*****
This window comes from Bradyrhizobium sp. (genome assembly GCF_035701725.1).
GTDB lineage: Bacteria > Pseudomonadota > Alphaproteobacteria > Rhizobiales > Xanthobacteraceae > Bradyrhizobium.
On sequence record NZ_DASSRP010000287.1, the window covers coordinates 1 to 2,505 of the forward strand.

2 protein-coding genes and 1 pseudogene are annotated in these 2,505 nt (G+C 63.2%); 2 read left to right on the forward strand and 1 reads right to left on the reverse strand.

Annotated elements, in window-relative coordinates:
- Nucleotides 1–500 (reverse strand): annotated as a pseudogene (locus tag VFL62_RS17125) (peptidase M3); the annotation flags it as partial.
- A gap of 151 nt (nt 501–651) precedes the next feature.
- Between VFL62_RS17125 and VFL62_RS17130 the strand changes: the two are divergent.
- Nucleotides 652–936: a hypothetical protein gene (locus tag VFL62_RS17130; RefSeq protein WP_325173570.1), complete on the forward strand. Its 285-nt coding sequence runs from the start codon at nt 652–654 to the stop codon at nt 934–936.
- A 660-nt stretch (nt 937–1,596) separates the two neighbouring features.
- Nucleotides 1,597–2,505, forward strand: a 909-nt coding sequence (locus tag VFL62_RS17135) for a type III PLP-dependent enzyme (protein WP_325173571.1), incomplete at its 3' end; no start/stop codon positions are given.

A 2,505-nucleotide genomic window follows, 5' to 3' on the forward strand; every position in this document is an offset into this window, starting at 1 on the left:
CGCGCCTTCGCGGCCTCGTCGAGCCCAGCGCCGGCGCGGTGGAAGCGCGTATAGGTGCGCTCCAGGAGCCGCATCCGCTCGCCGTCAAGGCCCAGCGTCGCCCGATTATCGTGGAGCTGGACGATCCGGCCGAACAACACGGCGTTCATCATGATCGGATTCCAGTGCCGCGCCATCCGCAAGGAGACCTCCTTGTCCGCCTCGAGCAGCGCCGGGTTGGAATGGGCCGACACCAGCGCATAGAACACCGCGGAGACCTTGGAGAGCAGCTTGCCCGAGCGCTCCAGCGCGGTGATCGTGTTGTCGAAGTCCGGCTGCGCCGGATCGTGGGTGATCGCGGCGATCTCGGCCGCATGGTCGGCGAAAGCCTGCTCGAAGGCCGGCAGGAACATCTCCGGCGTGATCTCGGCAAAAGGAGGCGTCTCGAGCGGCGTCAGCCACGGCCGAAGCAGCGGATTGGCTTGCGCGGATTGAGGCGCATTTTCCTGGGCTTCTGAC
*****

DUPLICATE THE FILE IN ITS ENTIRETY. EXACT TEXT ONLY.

This window comes from Bradyrhizobium sp. (genome assembly GCF_035701725.1).
GTDB lineage: Bacteria > Pseudomonadota > Alphaproteobacteria > Rhizobiales > Xanthobacteraceae > Bradyrhizobium.
On sequence record NZ_DASSRP010000287.1, the window covers coordinates 1 to 2,505 of the forward strand.

2 protein-coding genes and 1 pseudogene are annotated in these 2,505 nt (G+C 63.2%); 2 read left to right on the forward strand and 1 reads right to left on the reverse strand.

Annotated elements, in window-relative coordinates:
- Nucleotides 1–500 (reverse strand): annotated as a pseudogene (locus tag VFL62_RS17125) (peptidase M3); the annotation flags it as partial.
- A gap of 151 nt (nt 501–651) precedes the next feature.
- Between VFL62_RS17125 and VFL62_RS17130 the strand changes: the two are divergent.
- Nucleotides 652–936: a hypothetical protein gene (locus tag VFL62_RS17130; RefSeq protein WP_325173570.1), complete on the forward strand. Its 285-nt coding sequence runs from the start codon at nt 652–654 to the stop codon at nt 934–936.
- A 660-nt stretch (nt 937–1,596) separates the two neighbouring features.
- Nucleotides 1,597–2,505, forward strand: a 909-nt coding sequence (locus tag VFL62_RS17135) for a type III PLP-dependent enzyme (protein WP_325173571.1), incomplete at its 3' end; no start/stop codon positions are given.

A 2,505-nucleotide genomic window follows, 5' to 3' on the forward strand; every position in this document is an offset into this window, starting at 1 on the left:
CGCGCCTTCGCGGCCTCGTCGAGCCCAGCGCCGGCGCGGTGGAAGCGCGTATAGGTGCGCTCCAGGAGCCGCATCCGCTCGCCGTCAAGGCCCAGCGTCGCCCGATTATCGTGGAGCTGGACGATCCGGCCGAACAACACGGCGTTCATCATGATCGGATTCCAGTGCCGCGCCATCCGCAAGGAGACCTCCTTGTCCGCCTCGAGCAGCGCCGGGTTGGAATGGGCCGACACCAGCGCATAGAACACCGCGGAGACCTTGGAGAGCAGCTTGCCCGAGCGCTCCAGCGCGGTGATCGTGTTGTCGAAGTCCGGCTGCGCCGGATCGTGGGTGATCGCGGCGATCTCGGCCGCATGGTCGGCGAAAGCCTGCTCGAAGGCCGGCAGGAACATCTCCGGCGTGATCTCGGCAAAAGGAGGCGTCTCGAGCGGCGTCAGCCACGGCCGAAGCAGCGGATTGGCTTGCGCGGATTGAGGCGCATTTTCCTGGGCTTCTGAC